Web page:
First time with a .45 cal TC Hawken, advice wanted

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New member here--I just acquired a used Thompson Center rifle at a price I couldn't pass up. I think it's a Hawken. My only BP experience is with .54 caliber. I would really appreciate some guidance as to what size round ball and patches I should use for this.45. Load advice would be great too. I mostly shoot offhand at 50 yd targets, but I guess my ideal load would be one I could use for deer as well, as long the recoil wouldn't be too much for a long day of target shooting.
 
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I only have one .45 but shoot anywhere for 30gr of 3F for targets to 70gr of 3F for deer. The bore on my gun, not a TC, is loose with a .440 ball and .018 patch but just right with a .445 ball and .018 patch.
 

deermanok

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I have an old Traditions Deerhunter rifle, 45 caliber, 1/66 twist barrel.
That gun shoots pretty good with the .445 round ball, .010 thick cotton patch with 70 grains volume of 2f Triple 7.
 

BruceHH

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Try 50 grains of Swiss 2F or 55 grains of Goex 2F with either a .440 or .445 ball and a good lubed thick patch for the best accuracy and you can go up about 10 grains each for an effective deer load.
 

Pietro

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I think it's a Hawken.


Beware ! Before trying loading any loads, it would be best to make sure it's really a Hawken, and not an almost identical Seneca - in which Hawken loads may cause the stock to split.

Seneca's were made with slimmer barrels, smaller locks and more slender stock than the Hawkens.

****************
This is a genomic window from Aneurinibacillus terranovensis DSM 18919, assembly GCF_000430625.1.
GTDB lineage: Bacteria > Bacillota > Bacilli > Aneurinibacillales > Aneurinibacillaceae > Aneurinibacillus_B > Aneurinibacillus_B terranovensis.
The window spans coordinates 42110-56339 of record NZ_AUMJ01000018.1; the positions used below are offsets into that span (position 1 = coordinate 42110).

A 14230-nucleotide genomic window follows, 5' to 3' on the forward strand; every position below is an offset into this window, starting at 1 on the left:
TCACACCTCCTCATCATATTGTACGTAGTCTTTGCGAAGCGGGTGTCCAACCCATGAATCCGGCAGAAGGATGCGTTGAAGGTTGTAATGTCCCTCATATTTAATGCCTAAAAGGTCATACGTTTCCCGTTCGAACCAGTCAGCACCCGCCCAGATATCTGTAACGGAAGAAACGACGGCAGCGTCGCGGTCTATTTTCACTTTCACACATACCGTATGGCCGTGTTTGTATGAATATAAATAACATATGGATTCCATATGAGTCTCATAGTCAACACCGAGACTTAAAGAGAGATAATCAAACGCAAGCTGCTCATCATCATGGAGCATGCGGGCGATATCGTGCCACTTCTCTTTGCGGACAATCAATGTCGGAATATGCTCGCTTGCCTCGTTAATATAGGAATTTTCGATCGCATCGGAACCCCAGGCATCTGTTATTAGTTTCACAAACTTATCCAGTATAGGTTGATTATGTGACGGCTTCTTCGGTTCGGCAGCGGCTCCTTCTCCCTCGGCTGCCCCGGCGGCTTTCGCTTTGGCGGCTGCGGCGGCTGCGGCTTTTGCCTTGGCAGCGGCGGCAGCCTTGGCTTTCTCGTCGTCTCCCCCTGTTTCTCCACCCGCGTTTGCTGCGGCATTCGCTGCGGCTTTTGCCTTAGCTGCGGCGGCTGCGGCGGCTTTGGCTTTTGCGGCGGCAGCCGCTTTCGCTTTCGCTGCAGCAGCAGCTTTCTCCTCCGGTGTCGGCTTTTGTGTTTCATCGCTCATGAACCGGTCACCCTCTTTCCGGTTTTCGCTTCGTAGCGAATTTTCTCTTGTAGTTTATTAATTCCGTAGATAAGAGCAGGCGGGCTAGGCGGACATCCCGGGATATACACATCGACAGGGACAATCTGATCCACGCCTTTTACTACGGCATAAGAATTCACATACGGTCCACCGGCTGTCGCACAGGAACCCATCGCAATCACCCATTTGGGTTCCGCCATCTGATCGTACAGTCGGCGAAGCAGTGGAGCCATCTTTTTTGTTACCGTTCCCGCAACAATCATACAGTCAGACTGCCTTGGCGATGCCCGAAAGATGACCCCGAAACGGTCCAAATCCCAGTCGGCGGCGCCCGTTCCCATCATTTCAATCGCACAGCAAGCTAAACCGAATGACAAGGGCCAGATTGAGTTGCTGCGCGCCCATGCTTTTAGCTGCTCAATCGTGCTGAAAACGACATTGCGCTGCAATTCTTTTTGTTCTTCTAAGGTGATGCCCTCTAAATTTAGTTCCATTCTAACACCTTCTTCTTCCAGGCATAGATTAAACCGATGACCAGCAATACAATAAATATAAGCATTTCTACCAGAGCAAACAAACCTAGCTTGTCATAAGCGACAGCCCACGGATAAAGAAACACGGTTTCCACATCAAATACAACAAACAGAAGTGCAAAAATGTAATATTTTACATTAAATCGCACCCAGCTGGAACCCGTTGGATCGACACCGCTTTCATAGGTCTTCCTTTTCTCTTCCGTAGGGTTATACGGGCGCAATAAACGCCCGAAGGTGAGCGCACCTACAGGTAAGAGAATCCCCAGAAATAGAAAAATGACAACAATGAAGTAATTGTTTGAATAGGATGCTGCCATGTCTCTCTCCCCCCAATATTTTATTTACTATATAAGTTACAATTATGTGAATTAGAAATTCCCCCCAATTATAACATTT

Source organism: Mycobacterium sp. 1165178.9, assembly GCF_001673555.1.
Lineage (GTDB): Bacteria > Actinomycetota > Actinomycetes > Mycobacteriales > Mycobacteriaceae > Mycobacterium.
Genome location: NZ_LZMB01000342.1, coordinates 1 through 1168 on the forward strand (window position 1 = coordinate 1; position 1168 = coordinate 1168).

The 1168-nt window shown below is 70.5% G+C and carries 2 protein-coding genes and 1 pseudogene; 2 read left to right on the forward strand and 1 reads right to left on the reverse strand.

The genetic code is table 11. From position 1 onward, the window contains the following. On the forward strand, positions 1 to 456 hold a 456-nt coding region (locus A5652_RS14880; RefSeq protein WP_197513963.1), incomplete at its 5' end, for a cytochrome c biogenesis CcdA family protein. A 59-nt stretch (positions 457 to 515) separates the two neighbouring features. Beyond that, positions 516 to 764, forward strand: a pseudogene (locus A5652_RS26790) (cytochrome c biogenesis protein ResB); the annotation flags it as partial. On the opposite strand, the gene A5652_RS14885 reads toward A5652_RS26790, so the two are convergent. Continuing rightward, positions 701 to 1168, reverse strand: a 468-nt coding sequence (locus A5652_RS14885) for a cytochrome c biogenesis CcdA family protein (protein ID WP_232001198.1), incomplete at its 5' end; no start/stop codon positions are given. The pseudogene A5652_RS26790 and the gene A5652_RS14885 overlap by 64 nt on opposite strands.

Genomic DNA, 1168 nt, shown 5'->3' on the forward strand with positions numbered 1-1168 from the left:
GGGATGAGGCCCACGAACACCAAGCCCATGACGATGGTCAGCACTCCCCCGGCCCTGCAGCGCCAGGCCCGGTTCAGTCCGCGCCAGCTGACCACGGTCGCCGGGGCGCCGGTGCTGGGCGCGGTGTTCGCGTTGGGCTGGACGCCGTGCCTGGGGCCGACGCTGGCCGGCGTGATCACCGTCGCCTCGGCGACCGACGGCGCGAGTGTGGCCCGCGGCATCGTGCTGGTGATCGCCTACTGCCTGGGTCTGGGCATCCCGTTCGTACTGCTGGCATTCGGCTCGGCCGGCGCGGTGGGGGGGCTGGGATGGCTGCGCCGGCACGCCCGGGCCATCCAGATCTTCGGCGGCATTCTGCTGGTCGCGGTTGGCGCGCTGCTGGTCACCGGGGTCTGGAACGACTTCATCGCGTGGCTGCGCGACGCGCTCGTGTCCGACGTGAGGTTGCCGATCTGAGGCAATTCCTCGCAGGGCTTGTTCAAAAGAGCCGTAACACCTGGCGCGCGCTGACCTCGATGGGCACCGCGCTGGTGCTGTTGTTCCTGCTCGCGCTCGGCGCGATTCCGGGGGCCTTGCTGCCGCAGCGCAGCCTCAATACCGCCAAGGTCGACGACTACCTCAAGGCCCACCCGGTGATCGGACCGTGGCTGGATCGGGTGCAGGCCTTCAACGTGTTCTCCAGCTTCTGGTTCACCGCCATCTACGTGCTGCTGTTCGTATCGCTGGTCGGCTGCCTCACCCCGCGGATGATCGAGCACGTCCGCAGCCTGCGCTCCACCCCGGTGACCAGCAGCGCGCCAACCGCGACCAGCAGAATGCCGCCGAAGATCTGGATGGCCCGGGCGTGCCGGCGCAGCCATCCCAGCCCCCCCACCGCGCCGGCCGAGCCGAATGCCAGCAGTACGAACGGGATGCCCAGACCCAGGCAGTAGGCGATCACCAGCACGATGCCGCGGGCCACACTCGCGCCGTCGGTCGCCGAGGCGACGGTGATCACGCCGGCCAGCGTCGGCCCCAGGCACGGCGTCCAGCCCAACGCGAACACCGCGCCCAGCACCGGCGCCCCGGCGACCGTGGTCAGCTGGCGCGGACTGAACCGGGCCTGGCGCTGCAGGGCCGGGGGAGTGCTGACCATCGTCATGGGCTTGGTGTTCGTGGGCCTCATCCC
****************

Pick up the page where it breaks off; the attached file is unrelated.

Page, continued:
Early examples of both were made w/o the model name roll-marked on the barrel

Both were available in .45cal.

The surest way to determine which is which is to measure the barrel thickness across the flats.

Seneca barrels measure 13/16"; Hawken's 15/16" (in .45 cal )


Here are the Seneca recommended loads (from T/C) - The starred loads designate the most accurate loads.

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Here are the recommended .45 Hawken loads:


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RicM

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On my TC Hawken Flintlock .45 cal ball, also got it from a good friend for a deal you can’t refuse. Checked serial numbers it was a late 70’s kit done very well. I use a .440 ball with a .010 patch, load with 60 grains 2F and 4f in the pan. Very easy and love it!!! Pretty accurate too, shoot it at 50-75 yards. Once you get the hang on loading and shooting it you’ll love it.
 

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I measured the barrel, 15/16th", well actually .95" is what my calipers read, so apparently a Hawken. K serial number, so from a kit. The build quality could be better, couple of screws not quite straight, etc. Waiting on supplies to arrive so I can see if it shoots well.
 

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RicM

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e.estern that a nice looking Hawken! Should should bring you loads of good times shooting 👍👍
 

Rock Home Isle